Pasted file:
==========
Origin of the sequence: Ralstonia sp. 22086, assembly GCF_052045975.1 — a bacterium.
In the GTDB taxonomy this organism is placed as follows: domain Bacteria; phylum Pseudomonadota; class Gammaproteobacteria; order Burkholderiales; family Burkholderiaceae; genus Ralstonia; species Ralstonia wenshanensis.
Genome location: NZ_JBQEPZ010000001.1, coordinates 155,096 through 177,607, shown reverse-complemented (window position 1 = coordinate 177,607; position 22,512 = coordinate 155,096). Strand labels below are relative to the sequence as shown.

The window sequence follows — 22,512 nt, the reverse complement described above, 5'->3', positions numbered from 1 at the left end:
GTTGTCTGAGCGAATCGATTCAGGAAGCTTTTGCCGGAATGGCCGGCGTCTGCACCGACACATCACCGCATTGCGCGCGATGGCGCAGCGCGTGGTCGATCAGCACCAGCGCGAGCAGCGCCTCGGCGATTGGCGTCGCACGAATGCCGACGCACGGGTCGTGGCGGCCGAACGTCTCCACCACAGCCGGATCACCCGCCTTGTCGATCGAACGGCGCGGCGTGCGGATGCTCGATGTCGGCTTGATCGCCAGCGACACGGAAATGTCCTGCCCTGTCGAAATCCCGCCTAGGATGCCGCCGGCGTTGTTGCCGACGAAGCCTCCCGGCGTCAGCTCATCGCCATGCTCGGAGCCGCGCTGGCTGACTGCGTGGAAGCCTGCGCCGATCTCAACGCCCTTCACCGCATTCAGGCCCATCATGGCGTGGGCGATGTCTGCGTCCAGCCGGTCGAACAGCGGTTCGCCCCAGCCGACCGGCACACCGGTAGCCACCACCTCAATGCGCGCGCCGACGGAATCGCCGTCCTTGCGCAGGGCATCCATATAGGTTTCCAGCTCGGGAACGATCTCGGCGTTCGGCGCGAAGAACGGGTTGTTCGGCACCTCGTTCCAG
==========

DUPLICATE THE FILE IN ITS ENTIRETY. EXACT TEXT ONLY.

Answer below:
Origin of the sequence: Ralstonia sp. 22086, assembly GCF_052045975.1 — a bacterium.
In the GTDB taxonomy this organism is placed as follows: domain Bacteria; phylum Pseudomonadota; class Gammaproteobacteria; order Burkholderiales; family Burkholderiaceae; genus Ralstonia; species Ralstonia wenshanensis.
Genome location: NZ_JBQEPZ010000001.1, coordinates 155,096 through 177,607, shown reverse-complemented (window position 1 = coordinate 177,607; position 22,512 = coordinate 155,096). Strand labels below are relative to the sequence as shown.

The window sequence follows — 22,512 nt, the reverse complement described above, 5'->3', positions numbered from 1 at the left end:
GTTGTCTGAGCGAATCGATTCAGGAAGCTTTTGCCGGAATGGCCGGCGTCTGCACCGACACATCACCGCATTGCGCGCGATGGCGCAGCGCGTGGTCGATCAGCACCAGCGCGAGCAGCGCCTCGGCGATTGGCGTCGCACGAATGCCGACGCACGGGTCGTGGCGGCCGAACGTCTCCACCACAGCCGGATCACCCGCCTTGTCGATCGAACGGCGCGGCGTGCGGATGCTCGATGTCGGCTTGATCGCCAGCGACACGGAAATGTCCTGCCCTGTCGAAATCCCGCCTAGGATGCCGCCGGCGTTGTTGCCGACGAAGCCTCCCGGCGTCAGCTCATCGCCATGCTCGGAGCCGCGCTGGCTGACTGCGTGGAAGCCTGCGCCGATCTCAACGCCCTTCACCGCATTCAGGCCCATCATGGCGTGGGCGATGTCTGCGTCCAGCCGGTCGAACAGCGGTTCGCCCCAGCCGACCGGCACACCGGTAGCCACCACCTCAATGCGCGCGCCGACGGAATCGCCGTCCTTGCGCAGGGCATCCATATAGGTTTCCAGCTCGGGAACGATCTCGGCGTTCGGCGCGAAGAACGGGTTGTTCGGCACCTCGTTCCAG